As with most other governors of southern states in the 1950s, the Supreme Court’s 1954 ruling in Brown v. Board of Education, which declared school segregation unconstitutional, shaped Collins’s term in office. Collins responded with moderation, defending segregation while calling for adherence to the Court’s decision. In 1955 it seemed that most Floridians agreed with this approach. By 1956, however, staunch segregationists were branding Collins an integrationist and attacking his moderate positions. The tactics of his critics, as well as his personal religious convictions, convinced Collins of the immorality of segregation and racism, distancing him from most southern politicians. In 1960 Collins presided as chairman of the 1960 Democratic National Convention, which nominated John F. Kennedy for president of the United States; this further separated Collins from the mainstream of southern politics.
At the end of his governorship, Collins took a break from politics. From 1961 to 1964 he served as the president of the National Association of Broadcasters (NAB). While with the NAB, Collins pushed broadcasters to serve the public interest by reducing violent programming and eliminating television cigarette advertising. Although successful in the private sphere, Collins soon returned to government. In 1964 President Lyndon B. Johnson appointed him to head the Community Relations Service (CRS), which was created by the 1964 Civil Rights Act to foster peaceful implementation of civil rights policies. As head of the CRS, Collins was most prominent in orchestrating the successful second voting rights march across the Edmund Pettus Bridge in Selma, Alabama, on 9 March 1965. Later that year, Collins was appointed undersecretary of commerce. In this capacity, he helped negotiate an end to the rioting and unrest in the Los Angeles neighborhood of Watts.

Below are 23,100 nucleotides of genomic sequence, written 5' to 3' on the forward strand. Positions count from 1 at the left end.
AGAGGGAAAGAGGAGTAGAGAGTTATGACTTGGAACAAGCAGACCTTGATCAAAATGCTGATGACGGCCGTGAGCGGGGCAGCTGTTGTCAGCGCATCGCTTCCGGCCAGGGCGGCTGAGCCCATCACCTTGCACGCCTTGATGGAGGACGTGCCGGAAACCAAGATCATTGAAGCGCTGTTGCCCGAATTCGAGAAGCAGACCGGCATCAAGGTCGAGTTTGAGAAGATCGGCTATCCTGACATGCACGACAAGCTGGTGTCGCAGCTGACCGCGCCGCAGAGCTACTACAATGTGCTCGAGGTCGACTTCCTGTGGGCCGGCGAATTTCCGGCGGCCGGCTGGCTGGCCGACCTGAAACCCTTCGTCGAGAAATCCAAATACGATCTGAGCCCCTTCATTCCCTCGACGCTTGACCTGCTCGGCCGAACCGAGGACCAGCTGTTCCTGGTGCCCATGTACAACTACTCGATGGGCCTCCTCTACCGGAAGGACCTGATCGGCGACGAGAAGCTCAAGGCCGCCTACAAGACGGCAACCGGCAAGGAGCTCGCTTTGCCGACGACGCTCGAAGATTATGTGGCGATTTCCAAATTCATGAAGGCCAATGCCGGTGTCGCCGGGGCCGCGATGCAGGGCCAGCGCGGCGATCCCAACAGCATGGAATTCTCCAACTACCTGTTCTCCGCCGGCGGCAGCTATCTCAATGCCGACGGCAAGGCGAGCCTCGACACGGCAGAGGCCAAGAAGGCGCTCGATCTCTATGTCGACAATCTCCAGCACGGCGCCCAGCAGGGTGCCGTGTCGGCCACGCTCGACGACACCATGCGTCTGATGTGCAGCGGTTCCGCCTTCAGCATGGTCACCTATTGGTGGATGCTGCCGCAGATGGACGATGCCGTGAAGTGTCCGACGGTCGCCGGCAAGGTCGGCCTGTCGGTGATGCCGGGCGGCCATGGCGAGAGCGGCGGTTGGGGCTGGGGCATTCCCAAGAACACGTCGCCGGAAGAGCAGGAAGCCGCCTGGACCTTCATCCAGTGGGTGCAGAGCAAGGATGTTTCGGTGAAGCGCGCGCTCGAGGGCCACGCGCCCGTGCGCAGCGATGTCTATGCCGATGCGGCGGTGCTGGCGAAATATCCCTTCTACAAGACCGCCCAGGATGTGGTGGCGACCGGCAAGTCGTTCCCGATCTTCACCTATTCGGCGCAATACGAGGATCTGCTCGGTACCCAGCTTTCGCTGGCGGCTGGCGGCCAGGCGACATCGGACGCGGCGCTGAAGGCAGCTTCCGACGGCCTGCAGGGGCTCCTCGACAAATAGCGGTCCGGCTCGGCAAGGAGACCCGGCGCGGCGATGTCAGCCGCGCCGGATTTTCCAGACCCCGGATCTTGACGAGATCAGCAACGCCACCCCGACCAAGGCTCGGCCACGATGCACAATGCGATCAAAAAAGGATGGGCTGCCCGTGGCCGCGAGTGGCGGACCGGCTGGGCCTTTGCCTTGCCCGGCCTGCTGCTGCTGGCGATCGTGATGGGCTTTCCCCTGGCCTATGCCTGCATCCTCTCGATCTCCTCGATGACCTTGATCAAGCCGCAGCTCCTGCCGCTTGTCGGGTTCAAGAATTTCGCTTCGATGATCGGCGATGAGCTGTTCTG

In 1966 Collins left the Commerce Department in order to run for the United States Senate in 1968. As former governor, Collins enjoyed a great deal of popularity in Florida, but his stance against segregation and his role in CRS angered many Floridians. His Republican rival in the 1968 race, Edward John Gurney, drew on this well of opposition. Labeling Collins “Liberal LeRoy,” his opponent appealed to conservative discontent and defeated Collins in the general election.
Collins retired from government following his 1968 defeat, but he did not retire from public life. He remained a champion for progressive political values, especially in his opposition to capital punishment. In 1990 Collins was named a finalist for the John F. Kennedy Profile in Courage Award, which is given by the Kennedy Library Foundation to recognize courage in championing political causes. Lung cancer claimed Collins’s life in 1991. He was buried in Tallahassee.
In the minds of many Floridians, Collins was the model governor, dedicated to the betterment of his state for all of its citizens. Upon hearing of his death, the Florida Legislature immediately passed a resolution naming Collins the “Floridian of the Century.” Not always loved for his politics, Collins earned the respect of all Floridians for his principled stands for a better society.
There are two major collections of Collins’s personal papers. The Special Collections Department of the University of South Florida Library in Tampa holds a major collection with emphasis on Collins’s tenure as governor and his 1968 senatorial campaign. In addition, the Special Collections Department of the Florida State University Library in Tallahassee maintains an important collection of papers related to his tenure in the state legislature as well as his postpolitical life. Tom Wagy has written the only full-length biography of Collins, Governor LeRoy Collins of Florida: Spokesman of the New South (1985), a very sympathetic interpretation of his career. His obituary is in the New York Times (13 Mar. 1991).
Evan P. Bennett